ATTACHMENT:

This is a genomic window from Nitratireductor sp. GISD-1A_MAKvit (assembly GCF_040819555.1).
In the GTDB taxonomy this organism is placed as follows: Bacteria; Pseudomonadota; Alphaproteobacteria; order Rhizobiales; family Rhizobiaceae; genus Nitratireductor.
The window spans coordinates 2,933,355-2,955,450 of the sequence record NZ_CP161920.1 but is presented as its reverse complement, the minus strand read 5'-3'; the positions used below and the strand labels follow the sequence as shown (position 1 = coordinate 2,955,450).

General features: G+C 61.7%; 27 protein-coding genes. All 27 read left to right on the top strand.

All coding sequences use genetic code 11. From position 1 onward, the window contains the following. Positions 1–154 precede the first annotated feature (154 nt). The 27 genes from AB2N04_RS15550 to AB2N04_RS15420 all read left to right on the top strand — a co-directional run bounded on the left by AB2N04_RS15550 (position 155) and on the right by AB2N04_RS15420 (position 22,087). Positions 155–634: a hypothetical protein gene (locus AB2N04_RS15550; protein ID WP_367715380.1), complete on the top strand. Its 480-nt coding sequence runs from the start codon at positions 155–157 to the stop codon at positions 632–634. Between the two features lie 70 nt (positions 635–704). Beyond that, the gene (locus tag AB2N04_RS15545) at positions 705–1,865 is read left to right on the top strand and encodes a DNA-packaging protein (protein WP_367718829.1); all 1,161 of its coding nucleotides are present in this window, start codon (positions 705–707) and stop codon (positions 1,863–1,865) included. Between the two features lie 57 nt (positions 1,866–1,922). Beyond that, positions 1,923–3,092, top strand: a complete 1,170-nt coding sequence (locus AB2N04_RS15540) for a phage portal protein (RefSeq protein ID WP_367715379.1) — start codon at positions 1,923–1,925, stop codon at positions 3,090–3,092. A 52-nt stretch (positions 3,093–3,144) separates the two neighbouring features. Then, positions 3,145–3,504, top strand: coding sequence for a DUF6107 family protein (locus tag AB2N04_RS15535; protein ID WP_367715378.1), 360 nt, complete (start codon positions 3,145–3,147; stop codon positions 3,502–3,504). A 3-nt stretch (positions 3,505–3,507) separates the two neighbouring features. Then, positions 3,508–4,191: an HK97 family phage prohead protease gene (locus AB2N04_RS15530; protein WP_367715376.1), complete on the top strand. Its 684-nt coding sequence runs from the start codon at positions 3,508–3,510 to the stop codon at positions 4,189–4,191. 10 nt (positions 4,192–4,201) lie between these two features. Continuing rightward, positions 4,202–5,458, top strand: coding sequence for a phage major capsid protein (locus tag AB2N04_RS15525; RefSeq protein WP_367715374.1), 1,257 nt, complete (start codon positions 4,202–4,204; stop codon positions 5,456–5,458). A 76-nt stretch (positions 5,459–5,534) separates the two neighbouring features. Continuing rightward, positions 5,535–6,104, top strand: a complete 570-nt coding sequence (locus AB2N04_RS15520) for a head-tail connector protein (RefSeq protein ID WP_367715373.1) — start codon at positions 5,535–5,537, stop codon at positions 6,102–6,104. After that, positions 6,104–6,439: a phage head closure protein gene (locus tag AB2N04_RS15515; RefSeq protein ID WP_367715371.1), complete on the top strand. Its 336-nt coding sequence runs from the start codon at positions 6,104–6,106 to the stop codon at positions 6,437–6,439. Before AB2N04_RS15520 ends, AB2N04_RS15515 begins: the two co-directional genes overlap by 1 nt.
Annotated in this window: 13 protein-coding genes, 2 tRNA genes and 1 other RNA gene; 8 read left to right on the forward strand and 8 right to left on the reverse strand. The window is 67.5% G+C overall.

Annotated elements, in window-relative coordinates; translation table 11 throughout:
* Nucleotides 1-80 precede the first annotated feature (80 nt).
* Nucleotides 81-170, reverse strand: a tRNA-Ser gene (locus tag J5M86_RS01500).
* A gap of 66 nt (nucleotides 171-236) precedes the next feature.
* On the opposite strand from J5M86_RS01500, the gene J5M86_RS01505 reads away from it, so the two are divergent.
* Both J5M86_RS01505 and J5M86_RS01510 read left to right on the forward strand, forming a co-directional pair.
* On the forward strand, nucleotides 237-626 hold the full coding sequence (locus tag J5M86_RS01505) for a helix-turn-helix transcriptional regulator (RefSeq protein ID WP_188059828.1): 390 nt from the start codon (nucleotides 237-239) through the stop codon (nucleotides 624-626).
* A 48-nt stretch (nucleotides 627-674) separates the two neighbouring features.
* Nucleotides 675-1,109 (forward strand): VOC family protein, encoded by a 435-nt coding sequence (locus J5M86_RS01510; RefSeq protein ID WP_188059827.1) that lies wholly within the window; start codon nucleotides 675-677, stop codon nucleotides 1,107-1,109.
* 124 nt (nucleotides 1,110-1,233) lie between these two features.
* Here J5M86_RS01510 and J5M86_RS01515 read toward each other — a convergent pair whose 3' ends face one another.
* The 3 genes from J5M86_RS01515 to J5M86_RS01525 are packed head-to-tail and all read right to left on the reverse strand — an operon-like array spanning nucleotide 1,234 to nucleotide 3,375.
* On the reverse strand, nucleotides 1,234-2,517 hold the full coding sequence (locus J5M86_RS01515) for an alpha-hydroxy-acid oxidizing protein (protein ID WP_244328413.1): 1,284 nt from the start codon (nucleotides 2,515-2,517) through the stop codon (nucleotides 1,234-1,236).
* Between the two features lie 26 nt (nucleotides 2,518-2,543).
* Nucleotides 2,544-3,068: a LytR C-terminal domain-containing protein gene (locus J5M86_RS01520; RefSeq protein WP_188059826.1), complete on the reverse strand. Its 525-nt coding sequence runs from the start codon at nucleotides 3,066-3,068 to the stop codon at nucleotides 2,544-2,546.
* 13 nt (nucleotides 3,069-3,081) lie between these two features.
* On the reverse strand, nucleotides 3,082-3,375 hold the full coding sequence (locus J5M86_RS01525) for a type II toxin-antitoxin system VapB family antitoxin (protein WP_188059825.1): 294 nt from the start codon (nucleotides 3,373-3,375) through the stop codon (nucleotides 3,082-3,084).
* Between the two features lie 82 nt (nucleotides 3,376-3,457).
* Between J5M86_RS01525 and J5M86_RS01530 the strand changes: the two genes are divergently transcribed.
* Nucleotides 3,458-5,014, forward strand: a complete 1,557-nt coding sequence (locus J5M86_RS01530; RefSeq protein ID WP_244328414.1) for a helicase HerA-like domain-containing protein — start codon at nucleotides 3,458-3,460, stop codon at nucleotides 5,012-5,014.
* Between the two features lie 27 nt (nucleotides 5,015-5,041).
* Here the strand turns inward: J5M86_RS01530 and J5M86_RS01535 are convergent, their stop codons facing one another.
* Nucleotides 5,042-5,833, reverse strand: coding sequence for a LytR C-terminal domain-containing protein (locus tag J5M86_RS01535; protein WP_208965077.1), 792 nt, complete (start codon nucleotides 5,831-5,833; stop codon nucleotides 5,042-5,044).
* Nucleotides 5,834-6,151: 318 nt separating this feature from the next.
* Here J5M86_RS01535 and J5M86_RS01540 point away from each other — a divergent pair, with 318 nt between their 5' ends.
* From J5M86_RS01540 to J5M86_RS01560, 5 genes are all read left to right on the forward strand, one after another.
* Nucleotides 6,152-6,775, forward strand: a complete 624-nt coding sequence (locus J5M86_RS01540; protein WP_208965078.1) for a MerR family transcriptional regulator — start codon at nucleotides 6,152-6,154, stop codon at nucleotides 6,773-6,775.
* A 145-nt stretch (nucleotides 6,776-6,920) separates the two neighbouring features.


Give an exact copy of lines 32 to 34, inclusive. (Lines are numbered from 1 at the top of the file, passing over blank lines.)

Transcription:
* From J5M86_RS01540 to J5M86_RS01560, 5 genes are all read left to right on the forward strand, one after another.
* Nucleotides 6,152-6,775, forward strand: a complete 624-nt coding sequence (locus J5M86_RS01540; protein WP_208965078.1) for a MerR family transcriptional regulator — start codon at nucleotides 6,152-6,154, stop codon at nucleotides 6,773-6,775.
* A 145-nt stretch (nucleotides 6,776-6,920) separates the two neighbouring features.